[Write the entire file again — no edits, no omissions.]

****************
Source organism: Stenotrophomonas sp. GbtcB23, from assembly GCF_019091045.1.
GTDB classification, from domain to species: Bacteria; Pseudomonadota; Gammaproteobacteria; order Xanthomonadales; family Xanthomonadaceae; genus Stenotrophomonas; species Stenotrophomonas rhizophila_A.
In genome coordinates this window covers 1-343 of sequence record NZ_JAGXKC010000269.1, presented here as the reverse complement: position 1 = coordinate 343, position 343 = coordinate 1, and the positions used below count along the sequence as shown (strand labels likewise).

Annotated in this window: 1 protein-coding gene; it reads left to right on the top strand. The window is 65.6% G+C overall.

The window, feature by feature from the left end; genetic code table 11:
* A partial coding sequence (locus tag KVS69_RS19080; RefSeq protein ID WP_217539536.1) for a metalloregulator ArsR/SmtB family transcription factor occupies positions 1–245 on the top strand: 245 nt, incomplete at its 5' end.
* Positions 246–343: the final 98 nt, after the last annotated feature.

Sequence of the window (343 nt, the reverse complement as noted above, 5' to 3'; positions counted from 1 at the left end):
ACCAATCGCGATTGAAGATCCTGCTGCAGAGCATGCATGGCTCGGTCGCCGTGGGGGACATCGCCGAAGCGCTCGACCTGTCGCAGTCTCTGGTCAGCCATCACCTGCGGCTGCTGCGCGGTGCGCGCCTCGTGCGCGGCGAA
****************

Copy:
Source organism: Stenotrophomonas sp. GbtcB23, from assembly GCF_019091045.1.
GTDB classification, from domain to species: Bacteria; Pseudomonadota; Gammaproteobacteria; order Xanthomonadales; family Xanthomonadaceae; genus Stenotrophomonas; species Stenotrophomonas rhizophila_A.
In genome coordinates this window covers 1-343 of sequence record NZ_JAGXKC010000269.1, presented here as the reverse complement: position 1 = coordinate 343, position 343 = coordinate 1, and the positions used below count along the sequence as shown (strand labels likewise).

Annotated in this window: 1 protein-coding gene; it reads left to right on the top strand. The window is 65.6% G+C overall.

The window, feature by feature from the left end; genetic code table 11:
* A partial coding sequence (locus tag KVS69_RS19080; RefSeq protein ID WP_217539536.1) for a metalloregulator ArsR/SmtB family transcription factor occupies positions 1–245 on the top strand: 245 nt, incomplete at its 5' end.
* Positions 246–343: the final 98 nt, after the last annotated feature.

Sequence of the window (343 nt, the reverse complement as noted above, 5' to 3'; positions counted from 1 at the left end):
ACCAATCGCGATTGAAGATCCTGCTGCAGAGCATGCATGGCTCGGTCGCCGTGGGGGACATCGCCGAAGCGCTCGACCTGTCGCAGTCTCTGGTCAGCCATCACCTGCGGCTGCTGCGCGGTGCGCGCCTCGTGCGCGGCGAA